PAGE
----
Is there any explanation of why the instalments weren't published?
“Holy cow! I'm going through my boxes of comics getting ready for a small toy show this Sunday, and I actually have a copy of this comic. What a coincidence!”
You don’t have the one with my letter in it? Too bad… that’s sure to be worth a couple of extra bucks. :)
“Is there any explanation of why the instalments weren't published?”
Unfortunately, no. If anyone finds out I would love to know. The villain (see below) originally appeared in Daredevil #92-93. I imagine the reason it was used at this time is that Frank Miller’s then-recent redesign of the Widow’s costume rendered the story soon-to-be obsolete.
FRONT COVER: Snap Dragon by Arthur Adams. This is the first published work by the soon-to-be fan-favorite artist I remember seeing. What makes it memorable is the letter which will appear in a future installment of “Marvel FanFlair.”
BACK COVER: Warriors three by Charles Vess.
FIRST STORY: The conclusion to the Black Widow story. The villain is revealed to be Damon Dran, from the Daredevil/Black Widow days, which gives you an idea of how long this story has been sitting in inventory. This story could conceivably have taken place between #161 and #188 of Frank Miller’s run, but I suspect it was quite a while before that.
MARVEL FANFLAIR: A fan points out that the Widow’s stats in issue #10 say eyes: green; height: 5’ 9” but the Official Handbook of the Marvel Universe says eyes: blue and height: 5’ 7” and wants a No-Prize. Another letter-writer says, “Outrageous! $1.50 plus five pages of pin-ups. DISGUSTING!” while a third writes, “MORE PORTFOLIOS! (please?)” I’d like to welcome the guy who complained about the price to 2019.
SECOND STORY: “Tales of Asgard” by Alan Zelenetz and Charles Vess. Bragi, the God of Poetry, has gone missing, and the Warriors Three need to find him before the festival. Marvel has tried to resurrect Lee and Kirby’s old “Tales of Asgard” series from time to time, mostly unsuccessfully. This is one of the few times it works. All of Zelenetz and Vess’s tales have been collected in a “Marvel Premiere Edition” hardcover.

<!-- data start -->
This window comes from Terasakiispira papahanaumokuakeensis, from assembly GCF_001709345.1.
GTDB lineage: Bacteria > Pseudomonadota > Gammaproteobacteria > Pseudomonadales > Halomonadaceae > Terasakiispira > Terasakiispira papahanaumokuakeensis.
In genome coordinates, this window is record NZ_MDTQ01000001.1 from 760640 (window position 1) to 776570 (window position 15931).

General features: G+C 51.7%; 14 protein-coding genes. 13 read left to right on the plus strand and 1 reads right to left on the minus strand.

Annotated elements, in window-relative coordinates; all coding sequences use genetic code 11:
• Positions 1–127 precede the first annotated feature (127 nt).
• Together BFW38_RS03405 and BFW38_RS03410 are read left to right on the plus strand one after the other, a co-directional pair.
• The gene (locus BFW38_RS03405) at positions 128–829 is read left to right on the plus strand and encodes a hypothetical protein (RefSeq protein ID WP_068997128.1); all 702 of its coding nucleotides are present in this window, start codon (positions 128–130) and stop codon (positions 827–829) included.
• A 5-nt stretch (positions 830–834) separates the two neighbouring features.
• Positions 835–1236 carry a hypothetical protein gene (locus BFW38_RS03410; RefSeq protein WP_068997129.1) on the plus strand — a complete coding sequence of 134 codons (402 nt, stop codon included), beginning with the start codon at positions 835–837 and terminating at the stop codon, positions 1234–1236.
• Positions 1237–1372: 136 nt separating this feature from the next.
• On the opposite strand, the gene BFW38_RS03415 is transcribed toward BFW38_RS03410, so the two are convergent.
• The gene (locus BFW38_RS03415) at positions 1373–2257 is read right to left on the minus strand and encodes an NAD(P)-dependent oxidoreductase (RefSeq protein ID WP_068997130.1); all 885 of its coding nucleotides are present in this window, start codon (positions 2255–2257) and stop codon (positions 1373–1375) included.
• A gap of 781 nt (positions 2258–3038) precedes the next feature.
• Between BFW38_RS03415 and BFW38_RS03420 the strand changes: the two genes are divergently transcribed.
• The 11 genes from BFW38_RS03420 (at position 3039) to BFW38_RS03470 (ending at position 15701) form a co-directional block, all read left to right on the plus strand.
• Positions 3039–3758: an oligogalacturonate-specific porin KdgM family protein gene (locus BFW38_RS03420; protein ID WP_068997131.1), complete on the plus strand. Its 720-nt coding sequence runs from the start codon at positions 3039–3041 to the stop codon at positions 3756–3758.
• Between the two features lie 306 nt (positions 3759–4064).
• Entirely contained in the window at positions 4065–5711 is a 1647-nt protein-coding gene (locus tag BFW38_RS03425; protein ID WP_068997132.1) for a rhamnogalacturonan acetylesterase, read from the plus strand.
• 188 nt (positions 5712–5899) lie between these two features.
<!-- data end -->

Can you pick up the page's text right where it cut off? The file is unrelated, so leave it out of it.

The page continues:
SHOOTER’S PAGE: 11 guys from Marvel went to the Bath Beach Body Building gym in Brooklyn. One of the guys was boxing aficionado Ron Wilson, whose Super Boxers graphic novel (script by John Byrne, inks by Armando Gil) was due to be released soon. Initially, I bought all of Marvel “graphic novel” series. Later, I got rid of all the non-super-hero ones, including Super-Boxers. Later still, I came to regret some of those cullings. When Image Comics started up and folks such as Todd McFarlane and Erik Larson (I forget which one it was) started talking about “holding back,” it put me in mind of Ron Wilson’s Super Boxers. There’s no way Wilson was “holding back” by any stretch of the imagination. It is the best work of his career. Luckily, I was able to pick up a replacement copy for a buck a couple of years ago.
The net tells me the Black Widow serial was intended for Marvel Premiere.(1) From #26, when it became a try-out/spotlight title, Marvel Premiere mostly ran one- or two-issue try-outs and sometimes three-issue ones. After the first couple of try-outs it went bimonthly, so a three-issue try-out was half-a-year, and a four-issue run would've taken eight months. Perhaps - this is just my speculation - they were thinking of taking Marvel Premiere monthly or switching to longer try-outs, and when whichever didn't happen the Black Widow's try-out didn't either.
(1) Wikipedia's Marvel Fanfare page footnotes the information to Back Issue.